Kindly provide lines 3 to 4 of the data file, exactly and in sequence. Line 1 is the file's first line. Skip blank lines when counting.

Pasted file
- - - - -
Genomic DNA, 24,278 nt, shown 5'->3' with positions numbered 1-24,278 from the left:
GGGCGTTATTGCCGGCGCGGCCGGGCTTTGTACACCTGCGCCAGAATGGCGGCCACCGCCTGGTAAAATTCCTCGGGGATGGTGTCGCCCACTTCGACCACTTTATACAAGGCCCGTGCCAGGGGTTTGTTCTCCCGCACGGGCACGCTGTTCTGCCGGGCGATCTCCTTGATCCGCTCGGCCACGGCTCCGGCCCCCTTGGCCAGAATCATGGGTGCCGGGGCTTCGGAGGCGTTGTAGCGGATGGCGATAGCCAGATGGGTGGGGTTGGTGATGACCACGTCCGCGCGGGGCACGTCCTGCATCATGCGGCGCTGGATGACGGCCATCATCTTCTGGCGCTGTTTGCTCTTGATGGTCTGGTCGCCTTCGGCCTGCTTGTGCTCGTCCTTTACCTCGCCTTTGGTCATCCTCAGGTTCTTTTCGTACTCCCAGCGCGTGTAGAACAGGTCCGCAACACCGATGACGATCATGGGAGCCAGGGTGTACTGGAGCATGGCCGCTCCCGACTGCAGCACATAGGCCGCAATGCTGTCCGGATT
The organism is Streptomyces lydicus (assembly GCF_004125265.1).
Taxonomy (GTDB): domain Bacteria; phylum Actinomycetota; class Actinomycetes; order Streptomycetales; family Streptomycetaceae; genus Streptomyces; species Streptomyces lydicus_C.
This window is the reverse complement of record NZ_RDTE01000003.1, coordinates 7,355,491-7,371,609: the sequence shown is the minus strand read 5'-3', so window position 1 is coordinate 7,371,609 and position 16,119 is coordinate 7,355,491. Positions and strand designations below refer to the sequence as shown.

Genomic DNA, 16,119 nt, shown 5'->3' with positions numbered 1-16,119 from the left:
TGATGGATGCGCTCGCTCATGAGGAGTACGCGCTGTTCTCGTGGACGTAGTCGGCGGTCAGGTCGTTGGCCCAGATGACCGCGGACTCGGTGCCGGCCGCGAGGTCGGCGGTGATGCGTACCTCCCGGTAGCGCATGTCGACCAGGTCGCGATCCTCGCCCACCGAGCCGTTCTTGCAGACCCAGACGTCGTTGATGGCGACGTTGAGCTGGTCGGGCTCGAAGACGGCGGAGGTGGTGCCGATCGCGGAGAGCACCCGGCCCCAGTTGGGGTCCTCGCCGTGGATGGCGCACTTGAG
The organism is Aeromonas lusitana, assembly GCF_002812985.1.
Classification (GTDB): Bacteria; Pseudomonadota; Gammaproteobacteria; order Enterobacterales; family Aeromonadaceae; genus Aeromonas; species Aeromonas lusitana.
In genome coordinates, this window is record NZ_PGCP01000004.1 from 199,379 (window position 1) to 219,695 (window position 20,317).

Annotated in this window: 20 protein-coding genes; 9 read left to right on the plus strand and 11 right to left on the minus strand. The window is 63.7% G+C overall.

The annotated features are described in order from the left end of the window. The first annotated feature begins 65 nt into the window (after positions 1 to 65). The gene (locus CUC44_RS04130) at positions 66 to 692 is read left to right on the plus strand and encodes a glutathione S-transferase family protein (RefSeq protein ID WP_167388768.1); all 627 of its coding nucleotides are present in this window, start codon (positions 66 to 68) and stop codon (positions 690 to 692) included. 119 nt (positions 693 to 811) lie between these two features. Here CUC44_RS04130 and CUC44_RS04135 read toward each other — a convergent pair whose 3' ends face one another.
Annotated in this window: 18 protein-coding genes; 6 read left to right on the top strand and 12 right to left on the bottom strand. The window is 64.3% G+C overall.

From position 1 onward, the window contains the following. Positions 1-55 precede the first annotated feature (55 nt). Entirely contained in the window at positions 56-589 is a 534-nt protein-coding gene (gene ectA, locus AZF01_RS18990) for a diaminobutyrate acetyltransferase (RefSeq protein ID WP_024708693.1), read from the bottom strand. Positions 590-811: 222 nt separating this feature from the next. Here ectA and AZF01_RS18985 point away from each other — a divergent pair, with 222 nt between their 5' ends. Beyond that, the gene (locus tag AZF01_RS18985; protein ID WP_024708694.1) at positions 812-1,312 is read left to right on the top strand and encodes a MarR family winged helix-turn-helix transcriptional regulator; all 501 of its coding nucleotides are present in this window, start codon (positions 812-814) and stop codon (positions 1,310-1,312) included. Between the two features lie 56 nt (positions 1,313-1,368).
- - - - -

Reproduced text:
The organism is Streptomyces lydicus (assembly GCF_004125265.1).
Taxonomy (GTDB): domain Bacteria; phylum Actinomycetota; class Actinomycetes; order Streptomycetales; family Streptomycetaceae; genus Streptomyces; species Streptomyces lydicus_C.